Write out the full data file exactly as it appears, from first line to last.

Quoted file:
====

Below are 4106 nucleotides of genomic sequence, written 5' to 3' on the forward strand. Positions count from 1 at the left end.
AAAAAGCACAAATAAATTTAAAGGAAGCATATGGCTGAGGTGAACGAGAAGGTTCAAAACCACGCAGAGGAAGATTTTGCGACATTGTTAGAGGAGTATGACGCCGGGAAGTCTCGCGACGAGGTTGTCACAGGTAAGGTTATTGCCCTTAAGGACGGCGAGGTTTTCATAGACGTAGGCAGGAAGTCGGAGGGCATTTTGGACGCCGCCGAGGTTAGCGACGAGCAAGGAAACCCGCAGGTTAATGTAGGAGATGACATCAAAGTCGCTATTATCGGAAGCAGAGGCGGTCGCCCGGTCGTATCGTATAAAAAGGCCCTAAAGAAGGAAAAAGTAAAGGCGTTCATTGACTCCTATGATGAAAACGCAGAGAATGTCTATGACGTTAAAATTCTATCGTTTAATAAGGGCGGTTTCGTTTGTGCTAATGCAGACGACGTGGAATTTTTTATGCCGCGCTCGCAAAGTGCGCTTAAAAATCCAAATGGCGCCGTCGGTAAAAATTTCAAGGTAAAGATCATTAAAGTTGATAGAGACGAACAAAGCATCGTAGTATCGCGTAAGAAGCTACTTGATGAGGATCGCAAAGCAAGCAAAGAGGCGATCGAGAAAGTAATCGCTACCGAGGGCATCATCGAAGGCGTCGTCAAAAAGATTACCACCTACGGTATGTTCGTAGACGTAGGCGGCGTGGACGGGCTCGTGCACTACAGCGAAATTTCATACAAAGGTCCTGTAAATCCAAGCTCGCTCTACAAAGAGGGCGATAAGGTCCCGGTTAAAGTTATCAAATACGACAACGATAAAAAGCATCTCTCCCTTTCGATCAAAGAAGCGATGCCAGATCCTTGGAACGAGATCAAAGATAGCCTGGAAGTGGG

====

Below are 4106 nucleotides of genomic sequence, written 5' to 3' on the forward strand. Positions count from 1 at the left end.
AAAAAGCACAAATAAATTTAAAGGAAGCATATGGCTGAGGTGAACGAGAAGGTTCAAAACCACGCAGAGGAAGATTTTGCGACATTGTTAGAGGAGTATGACGCCGGGAAGTCTCGCGACGAGGTTGTCACAGGTAAGGTTATTGCCCTTAAGGACGGCGAGGTTTTCATAGACGTAGGCAGGAAGTCGGAGGGCATTTTGGACGCCGCCGAGGTTAGCGACGAGCAAGGAAACCCGCAGGTTAATGTAGGAGATGACATCAAAGTCGCTATTATCGGAAGCAGAGGCGGTCGCCCGGTCGTATCGTATAAAAAGGCCCTAAAGAAGGAAAAAGTAAAGGCGTTCATTGACTCCTATGATGAAAACGCAGAGAATGTCTATGACGTTAAAATTCTATCGTTTAATAAGGGCGGTTTCGTTTGTGCTAATGCAGACGACGTGGAATTTTTTATGCCGCGCTCGCAAAGTGCGCTTAAAAATCCAAATGGCGCCGTCGGTAAAAATTTCAAGGTAAAGATCATTAAAGTTGATAGAGACGAACAAAGCATCGTAGTATCGCGTAAGAAGCTACTTGATGAGGATCGCAAAGCAAGCAAAGAGGCGATCGAGAAAGTAATCGCTACCGAGGGCATCATCGAAGGCGTCGTCAAAAAGATTACCACCTACGGTATGTTCGTAGACGTAGGCGGCGTGGACGGGCTCGTGCACTACAGCGAAATTTCATACAAAGGTCCTGTAAATCCAAGCTCGCTCTACAAAGAGGGCGATAAGGTCCCGGTTAAAGTTATCAAATACGACAACGATAAAAAGCATCTCTCCCTTTCGATCAAAGAAGCGATGCCAGATCCTTGGAACGAGATCAAAGATAGCCTGGAAGTGGG